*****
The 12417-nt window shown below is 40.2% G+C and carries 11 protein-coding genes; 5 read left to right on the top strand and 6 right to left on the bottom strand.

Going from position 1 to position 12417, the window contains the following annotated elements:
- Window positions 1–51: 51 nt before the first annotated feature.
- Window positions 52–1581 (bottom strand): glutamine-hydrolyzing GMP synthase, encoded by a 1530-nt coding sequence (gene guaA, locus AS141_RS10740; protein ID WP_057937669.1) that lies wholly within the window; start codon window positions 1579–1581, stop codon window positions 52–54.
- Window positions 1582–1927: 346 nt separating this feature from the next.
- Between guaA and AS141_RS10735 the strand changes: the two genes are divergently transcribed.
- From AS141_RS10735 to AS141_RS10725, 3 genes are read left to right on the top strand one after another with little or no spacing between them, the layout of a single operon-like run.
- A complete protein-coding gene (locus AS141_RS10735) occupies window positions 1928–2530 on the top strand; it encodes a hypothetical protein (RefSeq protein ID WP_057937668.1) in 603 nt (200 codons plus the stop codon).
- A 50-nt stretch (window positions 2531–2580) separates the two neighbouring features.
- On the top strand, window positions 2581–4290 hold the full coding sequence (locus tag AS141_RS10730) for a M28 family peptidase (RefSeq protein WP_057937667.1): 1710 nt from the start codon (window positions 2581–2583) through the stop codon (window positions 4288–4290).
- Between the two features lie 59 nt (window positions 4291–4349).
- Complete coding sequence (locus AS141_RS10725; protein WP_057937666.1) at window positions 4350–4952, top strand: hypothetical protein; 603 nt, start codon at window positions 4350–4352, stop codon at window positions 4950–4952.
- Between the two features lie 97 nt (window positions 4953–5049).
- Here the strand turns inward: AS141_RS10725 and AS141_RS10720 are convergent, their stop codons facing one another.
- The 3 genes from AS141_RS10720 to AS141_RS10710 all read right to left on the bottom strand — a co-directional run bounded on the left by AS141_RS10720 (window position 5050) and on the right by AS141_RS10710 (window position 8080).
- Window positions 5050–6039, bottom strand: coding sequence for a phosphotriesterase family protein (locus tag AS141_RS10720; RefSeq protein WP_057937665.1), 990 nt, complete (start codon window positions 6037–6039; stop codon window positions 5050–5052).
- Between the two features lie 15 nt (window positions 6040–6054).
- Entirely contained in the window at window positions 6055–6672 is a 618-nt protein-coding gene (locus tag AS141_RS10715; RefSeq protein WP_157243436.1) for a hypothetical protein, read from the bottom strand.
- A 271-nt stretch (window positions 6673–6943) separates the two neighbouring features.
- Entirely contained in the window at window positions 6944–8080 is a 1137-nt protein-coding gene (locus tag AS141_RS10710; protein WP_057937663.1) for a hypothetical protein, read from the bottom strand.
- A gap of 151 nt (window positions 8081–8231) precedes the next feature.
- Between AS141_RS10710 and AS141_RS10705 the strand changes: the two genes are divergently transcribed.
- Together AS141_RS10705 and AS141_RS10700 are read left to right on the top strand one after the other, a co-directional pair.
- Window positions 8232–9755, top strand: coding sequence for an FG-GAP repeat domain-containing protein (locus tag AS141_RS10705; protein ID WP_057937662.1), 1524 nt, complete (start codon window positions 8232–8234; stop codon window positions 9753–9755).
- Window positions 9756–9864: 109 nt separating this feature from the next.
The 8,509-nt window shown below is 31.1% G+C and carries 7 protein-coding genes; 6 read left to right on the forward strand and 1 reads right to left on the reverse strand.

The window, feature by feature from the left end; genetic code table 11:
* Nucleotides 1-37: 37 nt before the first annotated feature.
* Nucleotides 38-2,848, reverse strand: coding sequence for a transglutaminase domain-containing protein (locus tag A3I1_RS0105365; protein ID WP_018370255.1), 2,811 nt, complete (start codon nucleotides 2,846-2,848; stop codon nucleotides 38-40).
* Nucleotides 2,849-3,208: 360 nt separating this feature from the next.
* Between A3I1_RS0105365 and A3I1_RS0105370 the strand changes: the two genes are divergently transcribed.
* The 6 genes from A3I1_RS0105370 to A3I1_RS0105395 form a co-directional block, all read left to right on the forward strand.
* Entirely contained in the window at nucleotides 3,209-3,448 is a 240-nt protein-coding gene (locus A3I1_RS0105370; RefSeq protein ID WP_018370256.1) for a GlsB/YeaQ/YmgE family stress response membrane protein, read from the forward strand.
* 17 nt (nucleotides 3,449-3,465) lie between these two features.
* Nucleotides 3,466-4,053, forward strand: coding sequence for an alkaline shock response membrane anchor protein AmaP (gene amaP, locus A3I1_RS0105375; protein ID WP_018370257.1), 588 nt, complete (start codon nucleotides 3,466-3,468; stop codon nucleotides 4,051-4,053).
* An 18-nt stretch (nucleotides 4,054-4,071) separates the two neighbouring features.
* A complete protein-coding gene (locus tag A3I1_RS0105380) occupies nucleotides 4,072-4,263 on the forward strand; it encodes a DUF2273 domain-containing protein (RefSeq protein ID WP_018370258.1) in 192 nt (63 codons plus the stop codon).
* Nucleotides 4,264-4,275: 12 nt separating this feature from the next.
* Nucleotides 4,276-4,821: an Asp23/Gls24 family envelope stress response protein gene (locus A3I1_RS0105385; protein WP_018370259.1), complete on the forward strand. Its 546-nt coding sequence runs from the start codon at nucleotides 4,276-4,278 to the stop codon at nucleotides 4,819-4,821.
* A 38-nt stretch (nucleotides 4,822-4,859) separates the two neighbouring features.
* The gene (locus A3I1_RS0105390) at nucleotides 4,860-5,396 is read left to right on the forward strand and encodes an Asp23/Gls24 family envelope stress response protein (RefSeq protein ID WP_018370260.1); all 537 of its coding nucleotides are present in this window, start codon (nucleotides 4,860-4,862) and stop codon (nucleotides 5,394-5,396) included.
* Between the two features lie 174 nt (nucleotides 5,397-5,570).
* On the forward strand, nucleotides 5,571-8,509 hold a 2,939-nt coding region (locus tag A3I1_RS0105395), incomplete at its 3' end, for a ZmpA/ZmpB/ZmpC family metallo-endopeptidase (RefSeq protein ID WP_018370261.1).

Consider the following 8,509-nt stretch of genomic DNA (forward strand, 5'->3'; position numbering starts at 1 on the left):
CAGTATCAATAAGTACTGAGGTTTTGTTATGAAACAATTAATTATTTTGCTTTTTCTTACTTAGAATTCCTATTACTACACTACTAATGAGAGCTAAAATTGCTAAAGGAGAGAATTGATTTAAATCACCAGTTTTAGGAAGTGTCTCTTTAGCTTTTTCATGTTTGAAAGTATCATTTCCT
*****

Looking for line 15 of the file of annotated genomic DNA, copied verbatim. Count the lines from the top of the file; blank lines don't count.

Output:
- The 3 genes from AS141_RS10720 to AS141_RS10710 all read right to left on the bottom strand — a co-directional run bounded on the left by AS141_RS10720 (window position 5050) and on the right by AS141_RS10710 (window position 8080).